Richard Foerster

Kata Tjuta

Amadeus Basin, Northern Territory

The blood-light of recent rain
had stippled the path, obliterating
any human trace through the gorge.
Where I snaked along the base
into the center of those clustered domes,

flowers pulsed against the blush
and burn of the rockface. The dry earth
was hastily alive again with silver-tails,
shrubby mulgas, bristling hummocks
of spinifex, the unbrittled froth

of gnarled acacias. It seemed a stringent
landscape’s whittled perfection, not
a “ghastly blank” (as Europeans dubbed
that desert), but a deathless space
of uncompromising magnanimity.

Still it’s impossible to trek there now
and not think of civilization’s overtowering
extremes—a city’s massive windowed heights—
or to step even briefly out of geologic
time, knowing a quarter mile skyward

the world eroded and left those “many heads”
hobnobbing above the ferrous plain.
The first Aborigines to pass among them
possessed no notion or need of mortared polity;
the rocks spoke through embering dusks

in languages preutterant as wind
till stories spilled like runnels from the summits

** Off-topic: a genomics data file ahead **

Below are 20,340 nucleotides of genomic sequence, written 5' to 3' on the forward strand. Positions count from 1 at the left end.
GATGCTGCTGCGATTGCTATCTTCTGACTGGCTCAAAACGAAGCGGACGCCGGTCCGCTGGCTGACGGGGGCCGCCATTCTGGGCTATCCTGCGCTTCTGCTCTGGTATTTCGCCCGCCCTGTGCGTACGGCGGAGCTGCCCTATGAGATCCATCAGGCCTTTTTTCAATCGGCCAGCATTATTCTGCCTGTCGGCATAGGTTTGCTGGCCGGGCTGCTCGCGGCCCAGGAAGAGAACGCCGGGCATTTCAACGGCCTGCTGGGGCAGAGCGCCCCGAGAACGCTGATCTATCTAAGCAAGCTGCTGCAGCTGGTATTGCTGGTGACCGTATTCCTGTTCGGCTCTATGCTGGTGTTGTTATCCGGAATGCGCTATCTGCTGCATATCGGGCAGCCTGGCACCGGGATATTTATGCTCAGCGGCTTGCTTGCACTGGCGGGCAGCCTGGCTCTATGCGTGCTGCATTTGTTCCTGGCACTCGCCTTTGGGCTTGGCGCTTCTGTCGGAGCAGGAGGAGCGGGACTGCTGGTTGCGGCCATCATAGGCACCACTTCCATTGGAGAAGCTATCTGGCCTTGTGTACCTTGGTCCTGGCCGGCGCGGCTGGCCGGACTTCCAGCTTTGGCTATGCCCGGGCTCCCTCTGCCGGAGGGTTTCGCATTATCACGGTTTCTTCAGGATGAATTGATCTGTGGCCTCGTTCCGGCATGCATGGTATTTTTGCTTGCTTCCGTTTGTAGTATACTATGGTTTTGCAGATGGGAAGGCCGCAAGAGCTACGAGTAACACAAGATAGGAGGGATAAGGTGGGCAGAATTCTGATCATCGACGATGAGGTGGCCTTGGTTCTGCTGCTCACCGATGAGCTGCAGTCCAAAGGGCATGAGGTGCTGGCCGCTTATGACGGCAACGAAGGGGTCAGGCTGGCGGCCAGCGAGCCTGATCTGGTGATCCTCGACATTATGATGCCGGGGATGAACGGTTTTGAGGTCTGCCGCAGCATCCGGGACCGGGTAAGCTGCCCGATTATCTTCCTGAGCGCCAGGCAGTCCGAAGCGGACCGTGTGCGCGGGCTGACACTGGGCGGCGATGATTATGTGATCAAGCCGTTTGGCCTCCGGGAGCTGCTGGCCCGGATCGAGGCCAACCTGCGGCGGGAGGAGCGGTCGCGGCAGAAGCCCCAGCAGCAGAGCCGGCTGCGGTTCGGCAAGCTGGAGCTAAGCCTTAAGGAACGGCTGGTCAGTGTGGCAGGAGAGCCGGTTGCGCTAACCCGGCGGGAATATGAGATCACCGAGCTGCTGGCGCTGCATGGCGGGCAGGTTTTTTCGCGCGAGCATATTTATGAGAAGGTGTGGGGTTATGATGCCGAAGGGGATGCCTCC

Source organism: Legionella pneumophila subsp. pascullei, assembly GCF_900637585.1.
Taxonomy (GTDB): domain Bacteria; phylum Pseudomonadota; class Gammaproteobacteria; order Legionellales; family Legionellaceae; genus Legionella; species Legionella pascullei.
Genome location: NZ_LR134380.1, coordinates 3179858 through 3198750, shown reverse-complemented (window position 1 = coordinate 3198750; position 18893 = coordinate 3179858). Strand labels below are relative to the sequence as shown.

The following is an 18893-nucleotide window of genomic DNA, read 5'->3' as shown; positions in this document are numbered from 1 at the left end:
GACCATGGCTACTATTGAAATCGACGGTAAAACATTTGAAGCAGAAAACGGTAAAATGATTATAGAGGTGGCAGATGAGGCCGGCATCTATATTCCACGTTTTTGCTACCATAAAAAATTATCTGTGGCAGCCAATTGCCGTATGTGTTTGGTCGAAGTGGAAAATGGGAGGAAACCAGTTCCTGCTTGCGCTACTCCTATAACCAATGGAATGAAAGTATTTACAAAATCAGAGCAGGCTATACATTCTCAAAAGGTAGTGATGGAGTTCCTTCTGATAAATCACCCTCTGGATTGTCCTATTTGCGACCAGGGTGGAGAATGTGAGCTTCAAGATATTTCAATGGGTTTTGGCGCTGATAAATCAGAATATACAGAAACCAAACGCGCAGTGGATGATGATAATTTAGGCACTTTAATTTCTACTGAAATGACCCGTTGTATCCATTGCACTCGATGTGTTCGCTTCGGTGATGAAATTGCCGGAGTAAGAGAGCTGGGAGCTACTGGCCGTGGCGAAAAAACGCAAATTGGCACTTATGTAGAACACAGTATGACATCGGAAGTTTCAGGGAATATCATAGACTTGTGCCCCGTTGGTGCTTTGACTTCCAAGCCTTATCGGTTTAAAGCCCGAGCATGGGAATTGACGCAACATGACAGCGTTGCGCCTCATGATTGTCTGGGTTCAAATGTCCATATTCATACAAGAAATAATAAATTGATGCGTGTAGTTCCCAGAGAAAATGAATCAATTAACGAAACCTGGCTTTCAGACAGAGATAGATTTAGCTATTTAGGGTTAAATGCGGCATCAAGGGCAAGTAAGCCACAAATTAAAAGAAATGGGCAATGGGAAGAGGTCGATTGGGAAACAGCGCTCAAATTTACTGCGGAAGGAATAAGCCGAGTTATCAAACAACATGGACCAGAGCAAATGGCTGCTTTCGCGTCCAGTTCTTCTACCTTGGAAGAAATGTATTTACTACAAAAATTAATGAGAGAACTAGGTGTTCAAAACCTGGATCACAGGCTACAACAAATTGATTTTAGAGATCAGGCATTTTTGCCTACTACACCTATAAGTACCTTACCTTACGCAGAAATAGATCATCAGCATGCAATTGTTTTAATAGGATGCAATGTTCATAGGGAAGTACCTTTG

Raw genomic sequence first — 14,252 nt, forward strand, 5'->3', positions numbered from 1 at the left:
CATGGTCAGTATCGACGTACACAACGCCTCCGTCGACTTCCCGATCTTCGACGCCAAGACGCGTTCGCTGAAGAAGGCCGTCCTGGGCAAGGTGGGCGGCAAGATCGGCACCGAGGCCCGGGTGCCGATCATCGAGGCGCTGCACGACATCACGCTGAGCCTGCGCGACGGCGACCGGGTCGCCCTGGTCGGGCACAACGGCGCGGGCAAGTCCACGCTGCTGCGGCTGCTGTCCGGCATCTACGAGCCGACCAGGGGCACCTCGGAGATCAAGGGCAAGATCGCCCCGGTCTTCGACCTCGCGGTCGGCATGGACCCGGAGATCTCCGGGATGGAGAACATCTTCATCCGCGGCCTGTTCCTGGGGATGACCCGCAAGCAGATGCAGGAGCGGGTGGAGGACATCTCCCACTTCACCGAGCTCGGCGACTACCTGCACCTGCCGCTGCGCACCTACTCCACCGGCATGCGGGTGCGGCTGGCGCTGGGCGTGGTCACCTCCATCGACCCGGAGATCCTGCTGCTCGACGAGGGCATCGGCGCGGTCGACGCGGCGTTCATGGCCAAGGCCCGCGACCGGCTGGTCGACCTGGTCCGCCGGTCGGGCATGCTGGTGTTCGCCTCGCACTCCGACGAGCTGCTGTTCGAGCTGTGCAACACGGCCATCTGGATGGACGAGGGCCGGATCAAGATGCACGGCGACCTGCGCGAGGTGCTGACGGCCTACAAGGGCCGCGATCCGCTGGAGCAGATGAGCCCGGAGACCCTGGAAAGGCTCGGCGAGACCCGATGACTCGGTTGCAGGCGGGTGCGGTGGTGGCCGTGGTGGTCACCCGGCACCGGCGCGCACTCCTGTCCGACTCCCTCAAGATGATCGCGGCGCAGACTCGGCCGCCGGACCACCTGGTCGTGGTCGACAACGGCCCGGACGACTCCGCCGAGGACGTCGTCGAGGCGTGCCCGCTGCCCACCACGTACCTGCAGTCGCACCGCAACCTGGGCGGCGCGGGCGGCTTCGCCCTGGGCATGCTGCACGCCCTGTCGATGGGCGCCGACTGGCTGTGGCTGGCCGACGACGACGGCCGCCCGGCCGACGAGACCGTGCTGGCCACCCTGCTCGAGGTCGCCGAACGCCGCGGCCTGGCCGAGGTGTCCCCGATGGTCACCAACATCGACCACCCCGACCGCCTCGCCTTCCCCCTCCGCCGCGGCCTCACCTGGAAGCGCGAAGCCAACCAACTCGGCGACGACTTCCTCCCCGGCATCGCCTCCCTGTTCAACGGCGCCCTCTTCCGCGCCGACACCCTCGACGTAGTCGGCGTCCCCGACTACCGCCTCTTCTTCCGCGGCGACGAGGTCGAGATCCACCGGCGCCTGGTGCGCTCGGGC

down to lustering pools and told
how here creation dreamt itself into being.
Who wouldn’t want to see the gods in everything,

to stammer through that visual syntax
time and again like a liturgy for the living
and the dead, and read in the soil’s tiniest
quickenings, in the slow accretion or seismic
upheaval of our days a cartography of the soul—

and so hold onto every swift-perishing
grace? —That day I glimpsed a falcon
as it tore through the gorge. That fast,
then gone. In the wake of its scree,
I craned toward emptiness, into savaged blue,

waiting, while all around me the furrowed slopes
slid gently into flame. Minutes, more, I stood
as if eye to eye, consumed—so dazzling
was the world’s annihilating glance—till finally
I doubled back along the ruined trail,

where my earlier boot-prints now brimmed
with shadows. And so we shoulder what little
history we have, like an aged parent
through burning streets, with love’s small store
packed in a rucksack alongside our bearable

load of sorrows. Isn’t this all the myth we need
for the journey out into the inevitable,
unsheltering dark?—not so much to relive
the momentary arc above the heart’s red center,
the wounding absence of that raptor-split sky,

but to bless somehow the plod through
each day’s exile and return, the meandering
path, the thin scar we blindly finger
through the night, whereby we trace
at last our only healing.